Faith Might be Stupid, but it Gets us Through: The Syncretic Collision in Love Medicine by Louise Erdrich (Part One)

Faith Might be Stupid, but it Gets us Through:
The Syncretic Collision in Love Medicine by Louise Erdrich
(Part One)

Louise Erdirch’s novel Love Medicine demonstrates how the collision between indigenous and Christian cultures has decimated the Ojibwa language and religion. Love Medicine abounds with examples of characters whose behavior is influenced by traditional beliefs and practices which have been diluted beyond recognition. But the missionaries and United States government officials who devastated Ojibwa society were unable to entirely replace it with American civic and religious mores. The apostasy of the Ojibwa has created a vast spiritual malaise because many Ojibwa are unwilling to embrace American values yet unable to return to their pre-Colombian world.

Erdrich depicts a society where the aboriginal world of ghosts, gods, animistic automobiles, curses and spiritual healers freely mingles with the Catholic universe of masses, miracles, sacraments, baptisms and holy water. But these rival religious traditions are presented in a tone devoid of reverence. Furthermore, none of the major Native American characters in Love Medicine seriously embraces either of the two religions. So what is the reader to make of the numerous Christian and pagan allusions in Love Medicine? One could view Erdrich’s allocation of Christlike attributes to corrupt and sinful “heathens” either as a Christian allegory or as an ironic parody. Perhaps the book is simultaneously both a tribute to the persistence of faith and a condemnation of its shortcomings. As Lipsha Morrissey pithily observes: “Faith might be stupid, but it gets us through” (245-246).

The protracted efforts by Catholic clergy to save the souls of spiritually content Ojibwa left many of them in a state of profound religious confusion. In their zeal to add to their minions, the missionaries ruptured Ojibwa links to the pre-Columbian world. However, many Ojibwa remain resistant to the white man’s religion, resulting in “conversions to Christianity that have most often been nominal and superficial” (Vecsey 45). This phenomenon has left many Ojibwa in a spiritual no-man’s-land between the conflicting religions. The upshot here is that many of them, “alienated from the ultimate sources of their existence have suffered intense bewilderment and lack of direction” (Vecsey 5).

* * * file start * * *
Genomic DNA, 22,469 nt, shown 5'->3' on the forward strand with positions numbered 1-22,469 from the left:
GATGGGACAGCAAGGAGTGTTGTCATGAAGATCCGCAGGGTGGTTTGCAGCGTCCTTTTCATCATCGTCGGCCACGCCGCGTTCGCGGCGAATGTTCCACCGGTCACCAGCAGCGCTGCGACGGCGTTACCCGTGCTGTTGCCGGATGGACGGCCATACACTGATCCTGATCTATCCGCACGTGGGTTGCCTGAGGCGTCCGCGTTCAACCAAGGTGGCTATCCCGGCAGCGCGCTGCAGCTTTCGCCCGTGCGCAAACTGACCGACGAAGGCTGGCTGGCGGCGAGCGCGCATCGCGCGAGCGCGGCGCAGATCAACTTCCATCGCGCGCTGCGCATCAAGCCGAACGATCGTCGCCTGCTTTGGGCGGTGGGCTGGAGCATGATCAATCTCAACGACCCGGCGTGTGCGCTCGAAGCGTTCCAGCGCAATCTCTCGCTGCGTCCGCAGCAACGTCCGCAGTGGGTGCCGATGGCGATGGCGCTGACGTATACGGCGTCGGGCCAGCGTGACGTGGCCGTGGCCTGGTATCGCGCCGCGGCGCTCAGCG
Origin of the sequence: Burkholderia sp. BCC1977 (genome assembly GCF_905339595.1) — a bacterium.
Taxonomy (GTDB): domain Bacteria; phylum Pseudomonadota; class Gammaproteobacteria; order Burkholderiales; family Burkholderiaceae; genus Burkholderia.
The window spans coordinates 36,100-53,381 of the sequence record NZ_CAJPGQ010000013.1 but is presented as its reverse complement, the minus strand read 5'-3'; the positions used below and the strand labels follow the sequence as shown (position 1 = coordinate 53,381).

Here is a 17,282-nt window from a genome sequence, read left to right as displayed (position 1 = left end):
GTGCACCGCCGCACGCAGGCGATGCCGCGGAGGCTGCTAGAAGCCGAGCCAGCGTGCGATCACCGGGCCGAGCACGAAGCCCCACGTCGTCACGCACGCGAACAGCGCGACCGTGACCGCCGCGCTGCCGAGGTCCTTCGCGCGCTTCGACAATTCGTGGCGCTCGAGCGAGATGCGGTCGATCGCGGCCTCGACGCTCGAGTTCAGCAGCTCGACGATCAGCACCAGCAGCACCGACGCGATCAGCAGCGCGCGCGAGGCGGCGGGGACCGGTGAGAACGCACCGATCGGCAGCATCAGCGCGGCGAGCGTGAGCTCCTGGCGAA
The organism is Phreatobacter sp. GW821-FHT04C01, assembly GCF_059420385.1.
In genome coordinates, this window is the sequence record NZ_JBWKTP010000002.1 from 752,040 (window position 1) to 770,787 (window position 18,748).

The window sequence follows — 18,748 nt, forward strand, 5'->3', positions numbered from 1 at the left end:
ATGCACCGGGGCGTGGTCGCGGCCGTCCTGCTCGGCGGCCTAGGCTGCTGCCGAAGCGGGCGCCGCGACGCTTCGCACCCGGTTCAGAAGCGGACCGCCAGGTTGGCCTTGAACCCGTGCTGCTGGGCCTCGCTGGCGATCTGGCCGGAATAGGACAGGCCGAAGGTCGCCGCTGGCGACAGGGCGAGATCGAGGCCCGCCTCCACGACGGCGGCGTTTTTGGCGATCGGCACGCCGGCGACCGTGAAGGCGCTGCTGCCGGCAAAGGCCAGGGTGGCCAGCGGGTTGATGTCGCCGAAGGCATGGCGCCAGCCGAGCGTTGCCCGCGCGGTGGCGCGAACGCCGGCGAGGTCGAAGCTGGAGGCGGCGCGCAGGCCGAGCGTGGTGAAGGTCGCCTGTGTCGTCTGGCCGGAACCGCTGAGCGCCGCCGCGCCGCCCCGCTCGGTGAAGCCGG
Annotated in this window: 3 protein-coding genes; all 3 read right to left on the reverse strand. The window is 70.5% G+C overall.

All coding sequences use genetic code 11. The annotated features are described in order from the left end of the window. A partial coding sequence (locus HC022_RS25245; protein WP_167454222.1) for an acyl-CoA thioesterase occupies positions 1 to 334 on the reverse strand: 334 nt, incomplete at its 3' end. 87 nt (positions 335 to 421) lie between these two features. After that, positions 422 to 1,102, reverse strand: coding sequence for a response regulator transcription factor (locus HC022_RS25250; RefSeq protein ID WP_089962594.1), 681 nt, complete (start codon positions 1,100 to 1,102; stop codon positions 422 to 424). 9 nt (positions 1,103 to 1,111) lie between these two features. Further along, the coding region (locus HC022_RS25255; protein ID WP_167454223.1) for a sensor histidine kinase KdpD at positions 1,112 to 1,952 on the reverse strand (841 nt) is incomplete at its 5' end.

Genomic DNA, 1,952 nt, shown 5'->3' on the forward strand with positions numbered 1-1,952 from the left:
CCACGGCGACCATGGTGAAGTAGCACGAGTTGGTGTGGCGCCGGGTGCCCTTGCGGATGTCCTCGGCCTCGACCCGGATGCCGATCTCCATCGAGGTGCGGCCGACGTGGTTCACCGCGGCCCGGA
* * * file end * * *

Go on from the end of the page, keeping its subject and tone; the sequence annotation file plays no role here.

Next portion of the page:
The exploits of Lipsha Morrissey (an extremely likable and amusing character) illustrate how the vestiges of Ojibwa religion have been diminished to the point of absurdity. For example, Lipsha is believed by many in the community to possess Native American healing prowess despite his near total unfamiliarity with Ojibwa teachings. He claims to have “the touch,” or the ability to heal by the laying on of hands, which he believes is “a thing that you got to be born with” (231). But this assertion betrays his ignorance of Ojibwa religious teachings. While curing was one of the “primary roles of [Ojibwa] religious leaders”, it was not an inherited skill (Vecsey 162). Djessakids (healers) achieve their curing powers by virtue of the potency of their adolescent vision quest, something Lipsha has not experienced.

Lipsha’s ridiculous attempt to create a syncretic love potion for his grandparents by feeding them the hearts from frozen turkeys that he had personally blessed with holy water demonstrates his perfunctory acquiescence to both Catholic and Ojibwa traditions. Like many of the Indians in Love Medicine, Lipsha refuses to let go of the few remaining shards of his Native American heritage, and his superficial Catholicism is more like an amalgam of assorted superstitions than a coherent theology. Lipsha’s predicament is shared by many of the Ojibwa who remain on reservations in North America:

The average Ojibwa has been stripped of much religious knowledge through the centuries and needs a specialist to perform the most basic religious acts. He still feels the need for those religious acts because Christianity has not adequately replaced the traditional religion (Vecsey 173).